New York City was hardly alone in its attempts to erase these aspects of its fabric that journalists tended to characterize with the adjective “gritty.” It was the era when gentrification went into overdrive, and hardly any urban neighborhood, no matter how ill-constructed and godforsaken, was safe from the incursion of smart boutiques and chic restaurants-businesses that were only affordable for the well-to-do. New York’s transformation differed in the pedantic obsessiveness with which laws were combed to find a basis for extirpating all manifestations of street life, and the harshly punitive way in which those sweeps were carried out. Those items carried Giuliani’s signature. He had first made his name as a prosecutor whose ruthless zeal for conviction suggested some throwback hybrid of Thomas E. Dewey and J. Edgar Hoover. It may have been the late author and columnist Murray Kempton who applied to him Carlyle’s characterization of Robespierre: “a sea-green incorruptible.” He set the tone of his mayoral administration very early, with a speech given at a forum on city crime in which he asserted that “Freedom is about authority. Freedom is about the willingness of every single human being to cede to lawful authority a great deal of discretion about what you do and how you do it.” That speech struck me as uncomfortably reminiscent of some statements that had been made sixty-odd years earlier. For example, “State and individual are identical, and the art of government is the art of so reconciling and uniting the two terms that a maximum of liberty harmonizes with a maximum of public order. . . . For the maximum liberty always coincides with the maximum force of the state.” Those words were written by Giovanni Gentile, the official philosopher of Fascism under Mussolini. Few made the connection in print, just as only a few publicly noted the then-mayor’s philosophical debt to Girolamo Savonarola, the scold of fifteenth-century Florence, because of an unwillingness to appear in thrall to an ethnic stereotype. Giuliani was tireless. He bullied, hectored, and sought to marginalize anyone who dared oppose him. No sooner had one battle been joined than he opened another front, so that he could ensure the dispersal of outrage. The mayoral podium seemed to be erected in five or six places per day for the benefit of the evening news, and it became exhausting trying to take in all his various but singularly pointed performances. He would be refusing to apologize for the unjustifiable murder of a black man by the police over here, then attempting to abrogate freedom of expression over there, then arguing for tax exemptions for the very rich somewhere else. He long succeeded in outshouting and outrunning the opposition, and coasted in popular esteem on the pretense that he single-handedly lowered the crime rate.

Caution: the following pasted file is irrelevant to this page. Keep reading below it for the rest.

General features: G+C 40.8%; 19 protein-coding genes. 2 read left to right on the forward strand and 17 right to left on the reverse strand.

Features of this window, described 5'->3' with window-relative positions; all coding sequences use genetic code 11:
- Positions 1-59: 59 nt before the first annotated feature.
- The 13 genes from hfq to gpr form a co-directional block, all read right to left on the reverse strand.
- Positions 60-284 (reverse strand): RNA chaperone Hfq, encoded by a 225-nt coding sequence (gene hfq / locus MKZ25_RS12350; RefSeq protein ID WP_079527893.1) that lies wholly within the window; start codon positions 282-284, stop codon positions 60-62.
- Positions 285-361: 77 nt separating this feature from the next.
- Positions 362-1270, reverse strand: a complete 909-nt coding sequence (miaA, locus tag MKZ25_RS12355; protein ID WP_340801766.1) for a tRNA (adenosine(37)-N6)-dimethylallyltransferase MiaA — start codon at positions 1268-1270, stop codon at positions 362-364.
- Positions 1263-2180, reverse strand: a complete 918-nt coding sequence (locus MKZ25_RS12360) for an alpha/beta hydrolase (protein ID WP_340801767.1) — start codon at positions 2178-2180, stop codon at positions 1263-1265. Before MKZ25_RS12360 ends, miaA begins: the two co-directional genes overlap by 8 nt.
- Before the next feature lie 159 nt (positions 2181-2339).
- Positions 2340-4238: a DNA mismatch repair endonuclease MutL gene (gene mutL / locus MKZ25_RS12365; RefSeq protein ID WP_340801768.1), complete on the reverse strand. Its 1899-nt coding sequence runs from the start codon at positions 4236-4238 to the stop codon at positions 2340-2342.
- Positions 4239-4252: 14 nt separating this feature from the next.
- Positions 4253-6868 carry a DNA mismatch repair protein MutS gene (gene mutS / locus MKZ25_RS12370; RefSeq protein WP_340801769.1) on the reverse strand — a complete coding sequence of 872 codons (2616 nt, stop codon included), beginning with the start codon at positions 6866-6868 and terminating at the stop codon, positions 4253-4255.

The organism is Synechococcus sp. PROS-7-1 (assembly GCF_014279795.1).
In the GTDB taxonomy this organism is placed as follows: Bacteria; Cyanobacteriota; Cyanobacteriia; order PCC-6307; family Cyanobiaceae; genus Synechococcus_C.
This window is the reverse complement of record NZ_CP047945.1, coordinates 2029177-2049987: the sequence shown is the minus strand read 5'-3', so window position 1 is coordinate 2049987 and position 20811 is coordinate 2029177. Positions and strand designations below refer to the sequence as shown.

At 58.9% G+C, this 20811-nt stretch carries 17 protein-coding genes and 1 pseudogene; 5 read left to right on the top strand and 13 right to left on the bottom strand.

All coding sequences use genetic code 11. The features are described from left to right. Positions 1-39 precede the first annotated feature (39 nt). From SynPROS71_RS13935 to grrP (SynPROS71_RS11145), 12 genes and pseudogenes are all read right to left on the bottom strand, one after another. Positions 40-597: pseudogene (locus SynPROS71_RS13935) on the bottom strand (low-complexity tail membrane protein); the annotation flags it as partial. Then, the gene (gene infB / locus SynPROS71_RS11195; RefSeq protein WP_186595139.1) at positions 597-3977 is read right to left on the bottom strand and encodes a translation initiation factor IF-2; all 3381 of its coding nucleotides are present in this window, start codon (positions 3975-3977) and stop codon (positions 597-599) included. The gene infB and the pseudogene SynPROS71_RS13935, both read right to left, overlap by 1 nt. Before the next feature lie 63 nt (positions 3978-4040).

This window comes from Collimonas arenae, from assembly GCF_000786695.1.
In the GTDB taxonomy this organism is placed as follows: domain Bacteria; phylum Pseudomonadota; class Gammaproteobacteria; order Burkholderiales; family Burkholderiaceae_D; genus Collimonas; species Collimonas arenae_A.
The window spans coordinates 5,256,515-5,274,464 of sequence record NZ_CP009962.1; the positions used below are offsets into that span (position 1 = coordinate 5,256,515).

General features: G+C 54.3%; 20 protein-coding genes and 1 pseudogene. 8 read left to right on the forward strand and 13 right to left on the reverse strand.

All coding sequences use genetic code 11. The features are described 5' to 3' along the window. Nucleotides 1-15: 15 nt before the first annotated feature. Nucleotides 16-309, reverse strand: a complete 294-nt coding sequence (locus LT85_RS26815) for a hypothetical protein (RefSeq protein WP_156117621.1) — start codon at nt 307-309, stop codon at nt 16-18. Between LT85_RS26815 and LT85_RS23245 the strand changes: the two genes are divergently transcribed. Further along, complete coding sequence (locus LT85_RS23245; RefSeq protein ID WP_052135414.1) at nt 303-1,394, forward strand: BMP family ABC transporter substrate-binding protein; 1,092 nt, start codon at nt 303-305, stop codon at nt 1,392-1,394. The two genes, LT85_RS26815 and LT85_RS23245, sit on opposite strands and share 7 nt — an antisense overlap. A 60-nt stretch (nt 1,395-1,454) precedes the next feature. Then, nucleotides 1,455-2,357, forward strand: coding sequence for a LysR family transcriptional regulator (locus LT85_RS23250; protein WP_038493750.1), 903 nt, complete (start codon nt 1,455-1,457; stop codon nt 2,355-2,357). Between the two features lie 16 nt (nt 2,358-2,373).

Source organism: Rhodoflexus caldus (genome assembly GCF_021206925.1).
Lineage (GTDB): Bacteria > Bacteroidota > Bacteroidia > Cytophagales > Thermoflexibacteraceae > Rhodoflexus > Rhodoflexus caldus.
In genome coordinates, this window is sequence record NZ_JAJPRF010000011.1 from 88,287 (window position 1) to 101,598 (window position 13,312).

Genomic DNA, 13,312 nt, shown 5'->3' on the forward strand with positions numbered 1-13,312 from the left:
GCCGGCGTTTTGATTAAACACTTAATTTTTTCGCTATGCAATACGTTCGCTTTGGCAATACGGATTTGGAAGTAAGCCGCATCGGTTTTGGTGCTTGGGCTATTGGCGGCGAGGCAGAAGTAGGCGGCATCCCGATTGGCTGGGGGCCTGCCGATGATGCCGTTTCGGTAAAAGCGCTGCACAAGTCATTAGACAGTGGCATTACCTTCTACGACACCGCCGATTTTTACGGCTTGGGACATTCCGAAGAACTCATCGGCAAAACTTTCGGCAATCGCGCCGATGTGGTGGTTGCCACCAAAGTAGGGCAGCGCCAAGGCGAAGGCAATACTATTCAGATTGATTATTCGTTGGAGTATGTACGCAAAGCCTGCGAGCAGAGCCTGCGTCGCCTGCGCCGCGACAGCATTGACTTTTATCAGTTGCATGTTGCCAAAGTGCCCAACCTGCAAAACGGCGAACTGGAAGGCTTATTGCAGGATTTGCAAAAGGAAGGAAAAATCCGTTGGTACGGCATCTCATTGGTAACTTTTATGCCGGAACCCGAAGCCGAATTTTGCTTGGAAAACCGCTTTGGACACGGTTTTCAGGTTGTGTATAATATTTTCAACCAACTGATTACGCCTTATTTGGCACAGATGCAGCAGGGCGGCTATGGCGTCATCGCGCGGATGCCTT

By 2001, however, his public image was somewhat battered, the greatest harm having come to it from his long-running divorce battle rather than from any graver matter. Just when it looked as though he might have lost the support of the city and would be forced to slink from office at the close of his term, he was delivered by a deus ex machina: 9/11. He played the part of embattled leader well-the enormity at hand being sufficient to make his choleric personality seem reasonable by contrast. No one had ever suggested that Giuliani was unintelligent or ill-prepared, and he demonstrated his competence quite conspicuously, even allowing a reporter to witness him consulting a biography of Winston Churchill. In the end, however, a letter to the Village Voice, published later that September, summarized matters rather tersely. Giuliani is forever being credited (I am quoting from memory) with “rising to the occasion,” the writer noted, but the truth is that the horror of 9/11 has dragged the city down to his level.

Giuliani is in an excellent position at present. His consulting firm is hired by cities around the world that seek hints on how to make their intransigent underclasses and surviving dissident fringes disappear from sight. He is favored by the Republican Party as an aggressive speaker and militant presence who has had combat experience; as an operative who might have retained credibility in the traditionally liberal urban enclaves as a man who has gay friends and has been known to read a book. Meanwhile, he has left a New York City that has had much of its identity bled from it. It is a city of chain franchises and million-dollar hovels, of minimized public services and sweetheart tax deals, of a corporate Times Square and a whitened Harlem. There is less discourse and exchange across class lines than there has ever been, and whatever life and vigor and color the city retains has a great deal to do with Giuliani’s inability to entirely vacate the rent-stabilization laws. The city he has left might in a generation or two be interchangeable with Phoenix or Atlanta, but for some geographic quirks. It should be noted, however, that the trains have already ceased to run on time.